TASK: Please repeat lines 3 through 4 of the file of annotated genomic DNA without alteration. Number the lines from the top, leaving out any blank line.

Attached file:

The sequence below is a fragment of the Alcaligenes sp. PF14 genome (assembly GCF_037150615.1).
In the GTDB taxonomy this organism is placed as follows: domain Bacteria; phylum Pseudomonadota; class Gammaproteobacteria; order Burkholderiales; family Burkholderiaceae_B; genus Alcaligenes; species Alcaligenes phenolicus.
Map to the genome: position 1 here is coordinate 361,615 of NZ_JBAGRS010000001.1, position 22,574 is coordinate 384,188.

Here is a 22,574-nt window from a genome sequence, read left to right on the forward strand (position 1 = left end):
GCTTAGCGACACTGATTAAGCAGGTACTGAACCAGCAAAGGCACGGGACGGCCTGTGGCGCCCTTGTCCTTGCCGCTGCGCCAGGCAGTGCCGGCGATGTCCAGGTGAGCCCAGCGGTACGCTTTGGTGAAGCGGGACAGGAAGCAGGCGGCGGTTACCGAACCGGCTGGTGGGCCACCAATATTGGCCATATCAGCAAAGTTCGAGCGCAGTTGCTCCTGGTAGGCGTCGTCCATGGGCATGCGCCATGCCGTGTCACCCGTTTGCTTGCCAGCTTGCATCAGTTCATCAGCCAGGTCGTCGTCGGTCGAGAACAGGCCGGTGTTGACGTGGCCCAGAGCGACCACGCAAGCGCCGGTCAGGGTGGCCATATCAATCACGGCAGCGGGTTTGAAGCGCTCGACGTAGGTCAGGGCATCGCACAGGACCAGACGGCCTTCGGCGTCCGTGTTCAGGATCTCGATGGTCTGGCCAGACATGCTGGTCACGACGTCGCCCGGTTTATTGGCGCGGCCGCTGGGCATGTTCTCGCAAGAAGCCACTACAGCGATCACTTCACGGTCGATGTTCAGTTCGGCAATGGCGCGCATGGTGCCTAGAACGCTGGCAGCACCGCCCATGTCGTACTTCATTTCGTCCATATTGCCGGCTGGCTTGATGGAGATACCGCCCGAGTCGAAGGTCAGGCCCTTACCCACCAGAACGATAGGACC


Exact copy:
Map to the genome: position 1 here is coordinate 361,615 of NZ_JBAGRS010000001.1, position 22,574 is coordinate 384,188.

Here is a 22,574-nt window from a genome sequence, read left to right on the forward strand (position 1 = left end):